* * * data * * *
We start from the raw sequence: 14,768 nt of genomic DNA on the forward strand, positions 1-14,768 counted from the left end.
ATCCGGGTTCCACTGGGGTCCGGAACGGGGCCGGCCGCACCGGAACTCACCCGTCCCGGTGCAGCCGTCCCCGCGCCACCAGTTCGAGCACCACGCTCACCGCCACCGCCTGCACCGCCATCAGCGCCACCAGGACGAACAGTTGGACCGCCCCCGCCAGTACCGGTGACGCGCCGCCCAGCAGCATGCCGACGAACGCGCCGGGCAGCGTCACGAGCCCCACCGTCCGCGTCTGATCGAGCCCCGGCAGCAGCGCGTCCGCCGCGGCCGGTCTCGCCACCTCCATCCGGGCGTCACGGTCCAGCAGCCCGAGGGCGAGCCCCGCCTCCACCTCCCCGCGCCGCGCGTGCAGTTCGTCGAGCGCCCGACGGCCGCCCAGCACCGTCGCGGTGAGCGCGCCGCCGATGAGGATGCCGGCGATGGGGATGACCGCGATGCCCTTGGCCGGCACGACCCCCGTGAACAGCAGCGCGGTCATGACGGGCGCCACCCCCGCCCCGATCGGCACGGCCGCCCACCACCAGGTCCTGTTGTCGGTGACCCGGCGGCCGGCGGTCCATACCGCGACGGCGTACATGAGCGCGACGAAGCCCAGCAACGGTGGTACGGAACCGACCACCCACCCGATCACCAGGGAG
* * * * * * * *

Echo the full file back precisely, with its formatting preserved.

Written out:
We start from the raw sequence: 14,768 nt of genomic DNA on the forward strand, positions 1-14,768 counted from the left end.
ATCCGGGTTCCACTGGGGTCCGGAACGGGGCCGGCCGCACCGGAACTCACCCGTCCCGGTGCAGCCGTCCCCGCGCCACCAGTTCGAGCACCACGCTCACCGCCACCGCCTGCACCGCCATCAGCGCCACCAGGACGAACAGTTGGACCGCCCCCGCCAGTACCGGTGACGCGCCGCCCAGCAGCATGCCGACGAACGCGCCGGGCAGCGTCACGAGCCCCACCGTCCGCGTCTGATCGAGCCCCGGCAGCAGCGCGTCCGCCGCGGCCGGTCTCGCCACCTCCATCCGGGCGTCACGGTCCAGCAGCCCGAGGGCGAGCCCCGCCTCCACCTCCCCGCGCCGCGCGTGCAGTTCGTCGAGCGCCCGACGGCCGCCCAGCACCGTCGCGGTGAGCGCGCCGCCGATGAGGATGCCGGCGATGGGGATGACCGCGATGCCCTTGGCCGGCACGACCCCCGTGAACAGCAGCGCGGTCATGACGGGCGCCACCCCCGCCCCGATCGGCACGGCCGCCCACCACCAGGTCCTGTTGTCGGTGACCCGGCGGCCGGCGGTCCATACCGCGACGGCGTACATGAGCGCGACGAAGCCCAGCAACGGTGGTACGGAACCGACCACCCACCCGATCACCAGGGAG